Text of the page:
The airspace of Ukraine is closed to any commercial traffic. European airspace is closed for all Russian airlines. As a countermeasure Russian and Belarusian airspace is closed for European airlines. As a result, flights between Europe and Asia have been disrupted as European airlines need to fly longer routes now to avoid Russian airspace. A flight between Tokyo and Helsinki used to take 9 hours, but the adjusted route adds 4 hours of flying time now. Routes between Europe and China make a 3 hours detour on average.
Russian airlines, like Air Bridge Cargo which operated a significant amount of cargo flights between Europe and Asia, are banned to operate in European Union. After numerous cancellations and rearrangements, European carriers have managed to reestablish regular service between Europe and Asia amid the restrictions.
Although Russian Railways has been added to the list of sanctioned companies, it is still possible to keep goods moving on rail from China to Europe via Russia and Belarus. It is important to keep in mind the high risks involved. Risks related to both the war situation and any potential political decisions between the EU, Russia and China can have an unexpected result for cargo on the way under not being able to enter the EU.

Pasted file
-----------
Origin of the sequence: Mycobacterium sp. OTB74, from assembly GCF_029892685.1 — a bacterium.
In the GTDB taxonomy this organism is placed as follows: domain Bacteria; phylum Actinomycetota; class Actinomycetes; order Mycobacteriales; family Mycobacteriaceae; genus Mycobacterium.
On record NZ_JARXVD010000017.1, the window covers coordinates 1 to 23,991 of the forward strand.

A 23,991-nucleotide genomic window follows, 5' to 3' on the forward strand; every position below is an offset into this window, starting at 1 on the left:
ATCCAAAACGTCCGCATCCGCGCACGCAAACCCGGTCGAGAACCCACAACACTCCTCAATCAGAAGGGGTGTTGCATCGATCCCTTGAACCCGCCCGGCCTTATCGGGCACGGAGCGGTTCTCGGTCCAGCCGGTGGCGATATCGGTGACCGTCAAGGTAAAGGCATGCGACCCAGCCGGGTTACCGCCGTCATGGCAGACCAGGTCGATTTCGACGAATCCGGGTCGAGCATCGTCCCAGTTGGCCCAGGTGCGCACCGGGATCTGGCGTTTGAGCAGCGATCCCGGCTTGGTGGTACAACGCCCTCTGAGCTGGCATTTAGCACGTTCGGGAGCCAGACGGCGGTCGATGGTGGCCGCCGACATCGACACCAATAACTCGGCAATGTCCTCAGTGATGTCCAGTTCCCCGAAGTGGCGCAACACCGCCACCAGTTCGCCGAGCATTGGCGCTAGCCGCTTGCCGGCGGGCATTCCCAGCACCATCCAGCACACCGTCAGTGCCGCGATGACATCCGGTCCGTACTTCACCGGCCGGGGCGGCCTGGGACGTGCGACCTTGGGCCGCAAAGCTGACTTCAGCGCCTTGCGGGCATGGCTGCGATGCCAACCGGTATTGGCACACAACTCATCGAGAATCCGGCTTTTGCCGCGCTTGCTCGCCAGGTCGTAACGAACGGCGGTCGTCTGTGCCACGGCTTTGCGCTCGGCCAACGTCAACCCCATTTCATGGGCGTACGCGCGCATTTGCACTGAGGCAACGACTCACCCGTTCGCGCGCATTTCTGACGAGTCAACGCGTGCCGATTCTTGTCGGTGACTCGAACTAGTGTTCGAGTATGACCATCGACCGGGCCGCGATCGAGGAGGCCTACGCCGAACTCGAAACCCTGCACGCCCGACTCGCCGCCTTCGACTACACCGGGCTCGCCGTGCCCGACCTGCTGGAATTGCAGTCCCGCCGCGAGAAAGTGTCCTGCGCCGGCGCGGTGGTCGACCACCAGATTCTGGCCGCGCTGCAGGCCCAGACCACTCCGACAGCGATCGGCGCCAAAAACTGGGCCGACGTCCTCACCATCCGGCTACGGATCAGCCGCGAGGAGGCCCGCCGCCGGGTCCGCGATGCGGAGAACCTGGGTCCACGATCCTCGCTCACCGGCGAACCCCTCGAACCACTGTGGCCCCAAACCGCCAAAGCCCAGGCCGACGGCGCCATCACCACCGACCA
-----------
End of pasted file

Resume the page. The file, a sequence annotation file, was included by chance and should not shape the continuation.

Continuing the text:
Most main ocean carriers have decided to stop serving Russian ports. Combined with thriving oil prices this affects freight rates. The long-term impact is yet to be seen as the market is still showing first reactions.
As Coronavirus has started to spread with increasing speed in China again. China’s government has locked down Shenzhen, a city of 17.5 million people to halt the Covid outbreak. This means that also production companies cannot produce the goods. So far shipments are moving without bigger delays, but still, the risk for hold-ups is increased.
The dynamics of this situation are changing fast. That’s why we are closely monitoring the situation and will report if there should be any changes or disruptions in our services. This is to ensure as smooth service as possible.
· Air freight. Service on the Asia-Europe trade lane is now recovering, but the impact of reorganizing routes and a huge increase in oil prices affects the rates. Air rates from China to Europe have increased on average by 140% over the last two weeks. For other lanes like between Europe and the Americas, there is no dramatic increase.
· Rail freight. Service on the China-Europe lane is operating with no noteworthy disruptions up to this time. Shipments on the way are moving as scheduled. From the current week, MyDello resumed accepting rail freight shipments from China to Europe.
· Ocean freight. Demand for ocean transport from Asia to Europe is increasing. This results in a longer waiting time between booking and vessel departure. As many ocean carriers have stopped serving Russian ports, the demand for feeder ships in the Baltic has dropped, which may result in a less frequent feeder schedule to Baltic ports.
More updates to come in the upcoming days.
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